As the second wave of the COVID-19 pandemic threatens Europe, governments should induce restaurant, bar, and shop owners to take a paid vacation, rather than ordering them to close. Such a policy promises much lower fiscal and social costs and would be politically far easier to sustain in the tough winter months ahead.

BERLIN – Many European governments are trying to combat the second wave of the COVID-19 pandemic by imposing a “lockdown light,” usually including limitations on the operations of restaurants, bars, and some non-essential shops. The assumption behind these partial closures is that the risk of infection is high when people mingle in closed spaces. A recent paper published in Nature provides further evidence that places like restaurants, gyms, and cafes can play a major role in spreading the coronavirus.

The mandated closures have led to strong popular protests (especially in France and Italy), because they threaten many small shop and restaurant owners’ livelihoods. These sectors were already under pressure from e-commerce before the pandemic, and many marginal operators fear they cannot survive even a light second lockdown. Governments have been trying to help by compensating them for lost income. But in many cases the compensation has been late, partial, and difficult to target at the most economically vulnerable.

Yet, governments might not need to resort to mandated closures if they consider the alternative of taxes or subsidies. Such fiscal measures have so far played no role in so-called non-pharmaceutical interventions to fight the pandemic, even though they could achieve the same social-distancing goals.

In concrete terms, the government could announce a subsidy to any store or restaurant owner willing to close their establishment for a certain period (say, 1-3 months). A longer closure would be better because it would help to keep COVID-19 infections low during the remainder of the winter.

Once a large proportion of stores have closed, policymakers would need to prevent the remainder from becoming more crowded. But they already regulated overcrowding prior to the new second-wave restrictions by asking customers to keep a minimum distance from one another. This type of regulation should be maintained in the simplest form possible, by requiring a minimum number of square meters of space per customer.

The government could thus start by specifying a subsidy in terms of a lump sum per square meter, paid up front to the owner of any establishment prepared to close (for in-store shopping or dining) for a number of months. Takeaway services and online sales would still be permitted. Operators would then calculate their opportunities from other sales channels. For those least able to adapt, accepting the subsidy might be the best option.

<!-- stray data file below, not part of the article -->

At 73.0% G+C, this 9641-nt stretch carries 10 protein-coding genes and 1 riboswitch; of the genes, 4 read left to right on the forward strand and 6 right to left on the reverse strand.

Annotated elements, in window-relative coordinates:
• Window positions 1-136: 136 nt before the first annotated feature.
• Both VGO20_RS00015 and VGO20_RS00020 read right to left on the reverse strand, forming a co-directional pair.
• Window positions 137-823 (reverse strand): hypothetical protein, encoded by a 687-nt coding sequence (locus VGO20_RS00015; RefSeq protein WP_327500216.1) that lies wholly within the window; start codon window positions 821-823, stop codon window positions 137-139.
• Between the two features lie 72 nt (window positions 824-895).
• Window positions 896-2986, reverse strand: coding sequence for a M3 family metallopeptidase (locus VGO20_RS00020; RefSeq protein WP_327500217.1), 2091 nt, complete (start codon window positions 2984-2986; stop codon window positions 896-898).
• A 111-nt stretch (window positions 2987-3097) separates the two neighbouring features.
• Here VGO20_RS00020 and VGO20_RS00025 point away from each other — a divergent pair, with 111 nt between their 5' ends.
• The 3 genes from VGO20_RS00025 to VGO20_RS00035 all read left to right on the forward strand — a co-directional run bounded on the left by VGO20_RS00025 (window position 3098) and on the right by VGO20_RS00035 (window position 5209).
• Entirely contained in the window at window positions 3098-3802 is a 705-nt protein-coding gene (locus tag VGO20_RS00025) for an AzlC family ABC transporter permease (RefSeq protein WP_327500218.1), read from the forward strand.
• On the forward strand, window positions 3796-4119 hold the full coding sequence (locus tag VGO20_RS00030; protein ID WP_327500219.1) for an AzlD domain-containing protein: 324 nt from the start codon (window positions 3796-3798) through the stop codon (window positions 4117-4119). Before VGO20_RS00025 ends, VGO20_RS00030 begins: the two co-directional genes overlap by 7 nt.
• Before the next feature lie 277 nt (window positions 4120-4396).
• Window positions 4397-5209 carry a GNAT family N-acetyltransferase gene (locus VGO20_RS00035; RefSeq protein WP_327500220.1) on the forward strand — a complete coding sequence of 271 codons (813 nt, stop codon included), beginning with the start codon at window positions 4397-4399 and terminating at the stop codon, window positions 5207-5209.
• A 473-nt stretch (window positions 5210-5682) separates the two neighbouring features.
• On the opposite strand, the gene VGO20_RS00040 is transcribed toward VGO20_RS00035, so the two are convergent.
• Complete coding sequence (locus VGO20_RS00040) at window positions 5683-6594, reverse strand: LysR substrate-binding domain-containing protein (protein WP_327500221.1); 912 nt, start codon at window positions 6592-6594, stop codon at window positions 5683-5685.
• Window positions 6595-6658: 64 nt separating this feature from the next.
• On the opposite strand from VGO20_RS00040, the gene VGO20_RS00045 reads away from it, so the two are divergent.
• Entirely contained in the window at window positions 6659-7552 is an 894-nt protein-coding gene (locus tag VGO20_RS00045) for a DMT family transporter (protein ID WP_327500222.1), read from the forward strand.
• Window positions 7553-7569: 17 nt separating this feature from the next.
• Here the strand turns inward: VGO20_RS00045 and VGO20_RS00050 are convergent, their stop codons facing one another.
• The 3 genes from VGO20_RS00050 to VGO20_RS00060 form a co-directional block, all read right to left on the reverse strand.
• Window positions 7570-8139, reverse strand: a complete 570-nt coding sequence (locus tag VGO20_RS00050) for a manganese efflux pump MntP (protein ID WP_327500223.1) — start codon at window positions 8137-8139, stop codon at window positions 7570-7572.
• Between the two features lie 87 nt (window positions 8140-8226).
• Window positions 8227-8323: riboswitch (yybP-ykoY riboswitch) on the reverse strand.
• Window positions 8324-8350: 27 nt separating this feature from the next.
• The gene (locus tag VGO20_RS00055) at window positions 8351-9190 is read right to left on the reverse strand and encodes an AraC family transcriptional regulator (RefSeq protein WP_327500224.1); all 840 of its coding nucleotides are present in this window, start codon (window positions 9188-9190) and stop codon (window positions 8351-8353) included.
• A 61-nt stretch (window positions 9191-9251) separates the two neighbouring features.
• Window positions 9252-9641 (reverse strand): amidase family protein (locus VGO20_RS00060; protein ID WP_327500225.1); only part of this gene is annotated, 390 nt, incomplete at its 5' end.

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In principle, it would be preferable to conduct a reverse auction under which retailers submit the price at which they would be willing to close. The government could then hold successive rounds until it achieved the desired reduction in retail space. But there might simply not be enough time to organize this now.

A similar discrepancy between social and private interests exists with regard to climate change. Most economists recognize that a Pigovian tax on greenhouse-gas emissions – named after the British economist Arthur Pigou – can achieve the desired reduction in emissions more efficiently than direct regulation of polluting activities can. Policymakers should also apply this lesson to pandemic control.

In the case of climate change, policymakers broadly agree that a tax on emissions is more appropriate than a subsidy not to emit. But with pandemic control, the choice between taxes and subsidies is not so clear.

In a 1960 article, the Nobel laureate economist Ronald Coase argued that, provided transaction costs can be neglected, the efficient solution to a problem involving a difference between social and private cost should be independent of the allocation of property rights. For pandemic control, the interests of society are represented by the government, which keeps transaction costs low. The key question, then, is whether the right to keep a store or restaurant open is held by the owner or instead belongs to society. The fact that governments are providing compensation during lockdowns indicates that they recognize that the decision whether to stay open should belong to the owner. It follows that a subsidy aimed at encouraging restaurants and stores to close would be more appropriate than taxing them.

More practically, a closure subsidy offers a number of advantages. It would provide income compensation to the most marginal businesses at a reasonable fiscal cost, while still reducing social interactions in stores and restaurants. The subsidy for closing in-store activity should be especially attractive for struggling shops and restaurants, whose owners are most inclined to protest against mandated lockdowns. And it would obviate the need for policymakers to make arbitrary distinctions between essential and non-essential goods.

Another, longer-term advantage of this approach is that it would encourage small shop owners to modernize (or quit the market). That way, policymakers might help to overcome the very strong resistance to structural change in this sector.

The lesson is clear: As the second wave of the pandemic threatens Europe, governments should change tack by inducing restaurant, bar, and shop owners to take a paid vacation, rather than ordering them to close. Such a policy promises much lower fiscal and social costs and would be politically far easier to sustain in the tough winter months ahead.



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